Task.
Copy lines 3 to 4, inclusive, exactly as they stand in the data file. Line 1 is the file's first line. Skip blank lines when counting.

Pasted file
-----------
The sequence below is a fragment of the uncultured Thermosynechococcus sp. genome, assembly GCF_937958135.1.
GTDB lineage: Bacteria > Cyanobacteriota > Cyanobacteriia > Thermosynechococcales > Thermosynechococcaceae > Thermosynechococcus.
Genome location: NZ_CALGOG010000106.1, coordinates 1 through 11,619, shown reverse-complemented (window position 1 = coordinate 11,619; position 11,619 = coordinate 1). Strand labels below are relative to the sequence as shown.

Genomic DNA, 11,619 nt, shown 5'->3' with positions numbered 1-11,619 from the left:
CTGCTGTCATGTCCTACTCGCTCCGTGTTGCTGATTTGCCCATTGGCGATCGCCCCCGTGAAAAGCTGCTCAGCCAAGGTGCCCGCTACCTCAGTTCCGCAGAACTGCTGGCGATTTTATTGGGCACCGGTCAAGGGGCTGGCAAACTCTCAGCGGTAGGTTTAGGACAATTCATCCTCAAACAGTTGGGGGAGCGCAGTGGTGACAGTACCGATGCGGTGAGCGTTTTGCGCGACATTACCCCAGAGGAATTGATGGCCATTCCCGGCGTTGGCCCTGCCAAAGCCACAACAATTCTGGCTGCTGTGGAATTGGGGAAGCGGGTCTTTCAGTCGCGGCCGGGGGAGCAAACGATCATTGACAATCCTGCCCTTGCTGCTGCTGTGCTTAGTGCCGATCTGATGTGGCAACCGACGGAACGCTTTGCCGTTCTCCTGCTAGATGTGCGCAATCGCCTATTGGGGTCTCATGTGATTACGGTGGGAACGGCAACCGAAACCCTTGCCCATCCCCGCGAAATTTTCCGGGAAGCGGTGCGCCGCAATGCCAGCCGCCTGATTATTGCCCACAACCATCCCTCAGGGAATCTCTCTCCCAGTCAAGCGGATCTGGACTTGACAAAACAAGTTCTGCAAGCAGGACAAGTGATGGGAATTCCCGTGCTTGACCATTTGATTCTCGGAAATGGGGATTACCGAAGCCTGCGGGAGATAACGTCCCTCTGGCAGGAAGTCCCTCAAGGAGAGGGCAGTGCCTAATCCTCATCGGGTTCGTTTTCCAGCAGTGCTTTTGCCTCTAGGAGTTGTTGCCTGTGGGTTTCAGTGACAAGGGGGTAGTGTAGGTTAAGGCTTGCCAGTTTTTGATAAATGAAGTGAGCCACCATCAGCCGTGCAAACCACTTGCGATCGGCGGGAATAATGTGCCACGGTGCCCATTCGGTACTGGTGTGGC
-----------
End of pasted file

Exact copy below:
Genome location: NZ_CALGOG010000106.1, coordinates 1 through 11,619, shown reverse-complemented (window position 1 = coordinate 11,619; position 11,619 = coordinate 1). Strand labels below are relative to the sequence as shown.

Genomic DNA, 11,619 nt, shown 5'->3' with positions numbered 1-11,619 from the left: